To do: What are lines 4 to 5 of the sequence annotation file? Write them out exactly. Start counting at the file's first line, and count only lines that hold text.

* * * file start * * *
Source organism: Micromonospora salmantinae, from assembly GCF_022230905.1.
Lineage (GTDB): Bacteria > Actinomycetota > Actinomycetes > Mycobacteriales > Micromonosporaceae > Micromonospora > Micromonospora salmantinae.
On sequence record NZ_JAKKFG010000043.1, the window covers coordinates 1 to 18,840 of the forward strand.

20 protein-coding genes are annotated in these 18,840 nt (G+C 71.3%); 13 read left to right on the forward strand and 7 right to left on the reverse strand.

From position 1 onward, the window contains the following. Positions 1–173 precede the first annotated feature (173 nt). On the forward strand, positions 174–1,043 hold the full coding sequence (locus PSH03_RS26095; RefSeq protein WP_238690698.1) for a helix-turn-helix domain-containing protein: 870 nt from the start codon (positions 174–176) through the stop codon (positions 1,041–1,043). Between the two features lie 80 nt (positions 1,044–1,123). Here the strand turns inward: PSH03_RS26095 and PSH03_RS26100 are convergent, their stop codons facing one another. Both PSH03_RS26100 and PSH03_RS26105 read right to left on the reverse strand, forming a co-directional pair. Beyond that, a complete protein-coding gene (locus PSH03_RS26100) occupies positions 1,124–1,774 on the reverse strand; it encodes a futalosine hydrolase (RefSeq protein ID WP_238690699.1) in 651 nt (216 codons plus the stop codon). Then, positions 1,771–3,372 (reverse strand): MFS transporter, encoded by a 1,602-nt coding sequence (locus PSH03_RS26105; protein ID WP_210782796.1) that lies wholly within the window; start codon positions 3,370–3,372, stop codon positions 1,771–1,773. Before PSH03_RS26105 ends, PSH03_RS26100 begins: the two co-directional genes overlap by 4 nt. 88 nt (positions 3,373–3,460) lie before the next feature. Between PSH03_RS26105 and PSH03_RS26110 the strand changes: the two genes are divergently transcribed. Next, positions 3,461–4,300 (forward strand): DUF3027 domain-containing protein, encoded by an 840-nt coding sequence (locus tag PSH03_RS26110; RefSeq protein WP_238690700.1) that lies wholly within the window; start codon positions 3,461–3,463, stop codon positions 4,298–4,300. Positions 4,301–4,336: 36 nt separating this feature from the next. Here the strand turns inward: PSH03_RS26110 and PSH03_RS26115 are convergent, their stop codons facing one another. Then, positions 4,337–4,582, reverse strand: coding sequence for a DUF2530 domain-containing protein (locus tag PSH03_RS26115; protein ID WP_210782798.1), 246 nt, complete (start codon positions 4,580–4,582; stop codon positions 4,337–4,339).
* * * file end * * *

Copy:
20 protein-coding genes are annotated in these 18,840 nt (G+C 71.3%); 13 read left to right on the forward strand and 7 right to left on the reverse strand.

From position 1 onward, the window contains the following. Positions 1–173 precede the first annotated feature (173 nt). On the forward strand, positions 174–1,043 hold the full coding sequence (locus PSH03_RS26095; RefSeq protein WP_238690698.1) for a helix-turn-helix domain-containing protein: 870 nt from the start codon (positions 174–176) through the stop codon (positions 1,041–1,043). Between the two features lie 80 nt (positions 1,044–1,123). Here the strand turns inward: PSH03_RS26095 and PSH03_RS26100 are convergent, their stop codons facing one another. Both PSH03_RS26100 and PSH03_RS26105 read right to left on the reverse strand, forming a co-directional pair. Beyond that, a complete protein-coding gene (locus PSH03_RS26100) occupies positions 1,124–1,774 on the reverse strand; it encodes a futalosine hydrolase (RefSeq protein ID WP_238690699.1) in 651 nt (216 codons plus the stop codon). Then, positions 1,771–3,372 (reverse strand): MFS transporter, encoded by a 1,602-nt coding sequence (locus PSH03_RS26105; protein ID WP_210782796.1) that lies wholly within the window; start codon positions 3,370–3,372, stop codon positions 1,771–1,773. Before PSH03_RS26105 ends, PSH03_RS26100 begins: the two co-directional genes overlap by 4 nt. 88 nt (positions 3,373–3,460) lie before the next feature. Between PSH03_RS26105 and PSH03_RS26110 the strand changes: the two genes are divergently transcribed. Next, positions 3,461–4,300 (forward strand): DUF3027 domain-containing protein, encoded by an 840-nt coding sequence (locus tag PSH03_RS26110; RefSeq protein WP_238690700.1) that lies wholly within the window; start codon positions 3,461–3,463, stop codon positions 4,298–4,300. Positions 4,301–4,336: 36 nt separating this feature from the next. Here the strand turns inward: PSH03_RS26110 and PSH03_RS26115 are convergent, their stop codons facing one another. Then, positions 4,337–4,582, reverse strand: coding sequence for a DUF2530 domain-containing protein (locus tag PSH03_RS26115; protein ID WP_210782798.1), 246 nt, complete (start codon positions 4,580–4,582; stop codon positions 4,337–4,339).